9

Given two files, I want to write a shell script that reads each line from file1 and checks if it is there in file2. If a line is not found it should output two files are different and exit. The files can contain words numbers or anything. For example :

file1 :

Hi!
1234
5678
1111
hello

file2:

1111
5678
1234
Hi!
hello

In this case two files should be equal. if file2 has "hello!!!" instead of "hello" then the files are different. I'm using bash script. How can I do this. It is not important that I need to do it in a nested loop but that's what I thought is the only way. Thanks for your help.

9

In bash:

diff --brief <(sort file1) <(sort file2)
  • What if the file is a csv file. would sorting still work ? – 0x0 Jan 18 '11 at 17:36
  • sort doesn't care about the exact contents unless you tell it to. – Ignacio Vazquez-Abrams Jan 18 '11 at 17:37
  • Is it possible to find which lines differ ? – 0x0 Jan 19 '11 at 2:07
  • Remove --brief and add format options, e.g. -u. – Ignacio Vazquez-Abrams Jan 19 '11 at 2:07
10

diff sets its exit status to indicate if the files are the same or not. The exit status is accessible in the special variable $?. You can expand on Ignacio's answer this way:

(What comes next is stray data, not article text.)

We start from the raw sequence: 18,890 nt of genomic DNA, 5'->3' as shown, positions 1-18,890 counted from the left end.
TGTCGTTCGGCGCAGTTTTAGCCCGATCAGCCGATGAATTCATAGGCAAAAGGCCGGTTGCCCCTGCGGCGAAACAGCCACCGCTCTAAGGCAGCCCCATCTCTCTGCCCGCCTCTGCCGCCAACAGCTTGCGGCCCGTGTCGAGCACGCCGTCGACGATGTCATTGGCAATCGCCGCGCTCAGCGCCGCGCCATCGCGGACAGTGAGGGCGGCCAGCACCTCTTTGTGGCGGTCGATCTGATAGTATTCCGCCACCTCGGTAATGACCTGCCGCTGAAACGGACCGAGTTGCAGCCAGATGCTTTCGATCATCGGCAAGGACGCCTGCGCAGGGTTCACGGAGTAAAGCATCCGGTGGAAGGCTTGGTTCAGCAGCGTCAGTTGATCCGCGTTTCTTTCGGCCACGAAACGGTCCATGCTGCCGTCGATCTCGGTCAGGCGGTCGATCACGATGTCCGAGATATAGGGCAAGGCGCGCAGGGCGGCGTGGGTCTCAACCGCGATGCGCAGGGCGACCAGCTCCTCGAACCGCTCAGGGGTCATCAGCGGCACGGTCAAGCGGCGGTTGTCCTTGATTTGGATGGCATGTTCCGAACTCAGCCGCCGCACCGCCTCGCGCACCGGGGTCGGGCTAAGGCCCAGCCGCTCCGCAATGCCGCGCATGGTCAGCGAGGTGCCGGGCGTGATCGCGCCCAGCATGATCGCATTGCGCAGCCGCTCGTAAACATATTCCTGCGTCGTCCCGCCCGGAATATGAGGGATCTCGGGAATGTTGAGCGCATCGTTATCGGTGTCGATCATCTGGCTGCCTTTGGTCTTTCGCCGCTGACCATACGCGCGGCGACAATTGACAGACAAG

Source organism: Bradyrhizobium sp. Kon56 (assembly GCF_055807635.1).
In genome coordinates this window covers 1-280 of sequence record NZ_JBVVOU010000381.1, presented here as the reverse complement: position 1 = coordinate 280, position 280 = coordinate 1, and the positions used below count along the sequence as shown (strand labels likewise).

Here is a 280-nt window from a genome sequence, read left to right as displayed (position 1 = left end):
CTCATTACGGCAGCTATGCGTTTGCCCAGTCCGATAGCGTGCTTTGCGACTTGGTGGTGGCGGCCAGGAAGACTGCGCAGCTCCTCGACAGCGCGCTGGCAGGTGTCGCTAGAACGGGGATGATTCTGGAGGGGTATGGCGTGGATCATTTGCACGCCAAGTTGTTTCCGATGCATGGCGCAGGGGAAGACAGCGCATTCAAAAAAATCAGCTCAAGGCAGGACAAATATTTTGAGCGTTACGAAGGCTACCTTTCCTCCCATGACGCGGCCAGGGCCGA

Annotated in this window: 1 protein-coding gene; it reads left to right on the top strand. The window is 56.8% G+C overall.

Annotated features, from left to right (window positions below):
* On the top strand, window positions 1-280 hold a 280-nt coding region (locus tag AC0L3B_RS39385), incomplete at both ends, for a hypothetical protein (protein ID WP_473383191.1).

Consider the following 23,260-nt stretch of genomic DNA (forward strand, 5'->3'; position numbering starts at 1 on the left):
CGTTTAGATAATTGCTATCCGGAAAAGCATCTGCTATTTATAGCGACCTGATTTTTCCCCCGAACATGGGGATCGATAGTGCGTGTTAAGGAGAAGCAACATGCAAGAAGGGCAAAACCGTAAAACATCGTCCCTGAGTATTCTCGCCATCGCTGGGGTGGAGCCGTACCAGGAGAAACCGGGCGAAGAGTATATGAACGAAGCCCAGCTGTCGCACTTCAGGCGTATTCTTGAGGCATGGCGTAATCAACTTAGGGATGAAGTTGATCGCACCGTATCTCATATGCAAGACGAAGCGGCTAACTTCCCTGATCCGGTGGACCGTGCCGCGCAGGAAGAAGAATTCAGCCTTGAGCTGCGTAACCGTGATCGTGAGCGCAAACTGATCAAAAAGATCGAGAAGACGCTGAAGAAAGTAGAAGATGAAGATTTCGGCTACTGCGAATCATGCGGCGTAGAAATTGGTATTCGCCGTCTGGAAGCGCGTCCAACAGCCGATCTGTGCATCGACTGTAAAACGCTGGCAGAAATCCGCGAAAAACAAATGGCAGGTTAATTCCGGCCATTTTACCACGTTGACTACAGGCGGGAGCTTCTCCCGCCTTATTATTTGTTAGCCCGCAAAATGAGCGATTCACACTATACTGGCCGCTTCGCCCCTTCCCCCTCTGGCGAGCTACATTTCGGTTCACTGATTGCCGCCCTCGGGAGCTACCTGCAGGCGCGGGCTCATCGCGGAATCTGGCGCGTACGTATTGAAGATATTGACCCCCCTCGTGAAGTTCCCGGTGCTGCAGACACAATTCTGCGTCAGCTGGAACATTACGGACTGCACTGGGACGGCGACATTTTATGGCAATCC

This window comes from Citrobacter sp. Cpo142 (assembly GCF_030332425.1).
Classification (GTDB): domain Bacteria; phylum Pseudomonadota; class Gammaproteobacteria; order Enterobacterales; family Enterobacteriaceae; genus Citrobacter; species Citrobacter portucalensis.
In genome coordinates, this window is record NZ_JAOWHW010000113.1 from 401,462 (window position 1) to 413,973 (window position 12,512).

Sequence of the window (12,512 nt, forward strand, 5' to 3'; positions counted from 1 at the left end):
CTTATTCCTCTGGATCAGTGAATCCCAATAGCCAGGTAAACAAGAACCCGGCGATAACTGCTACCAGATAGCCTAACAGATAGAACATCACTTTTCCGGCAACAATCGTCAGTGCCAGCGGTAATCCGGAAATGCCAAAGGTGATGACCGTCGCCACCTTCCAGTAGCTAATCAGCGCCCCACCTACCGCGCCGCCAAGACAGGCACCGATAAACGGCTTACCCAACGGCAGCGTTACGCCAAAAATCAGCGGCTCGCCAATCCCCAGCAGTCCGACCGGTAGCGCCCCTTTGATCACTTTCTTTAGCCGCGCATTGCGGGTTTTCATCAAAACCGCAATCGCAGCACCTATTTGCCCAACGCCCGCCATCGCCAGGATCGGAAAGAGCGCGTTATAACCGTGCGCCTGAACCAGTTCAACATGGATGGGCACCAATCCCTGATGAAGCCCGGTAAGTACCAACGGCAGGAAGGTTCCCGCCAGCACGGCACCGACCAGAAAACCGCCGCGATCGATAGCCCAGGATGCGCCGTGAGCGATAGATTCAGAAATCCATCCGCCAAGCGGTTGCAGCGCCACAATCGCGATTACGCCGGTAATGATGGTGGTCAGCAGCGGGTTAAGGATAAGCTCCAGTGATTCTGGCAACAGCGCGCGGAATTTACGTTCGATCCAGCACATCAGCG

diff --brief <(sort file1) <(sort file2) >/dev/null
comp_value=$?

if [ $comp_value -eq 1 ]
then
    echo "do something because they're different"
else
    echo "do something because they're identical"
fi
1

Adding this because I think the [[ ]] && || construct is pretty neat:

#!/bin/bash

[[ `diff ${HOME}/file1 ${HOME}/file2` ]] &&  
   (echo "files different") ||
   (echo "files same")
1

Should also work :

comm -3 file1 file2

I think this is enough characters for an answer...

1

Whilst diff is a perfectly fine answer, I'd probably use cmp instead which is specifically for doing a byte by byte comparison of two files.

https://linux.die.net/man/1/cmp

Because of this, it has the added bonus of being able to compare binary files.

if cmp -s "file1" "file2"
then
   echo "The files match"
else
   echo "The files are different"
fi

I'm led to believe it's faster than using diff although I've not personally tested that.

  • Wouldn't the "files are different" case go first? The if test asks if something is true, ie, a nonzero return code. If the files match, cmp returns 0 (per the manpage), and so that should be the second case. – user8162 Mar 10 at 19:56
  • @user8162 What you say makes sense, however I've just tested it and that is the right way around. I'm not sure why that is the case to be honest. – Richard Mar 12 at 22:33

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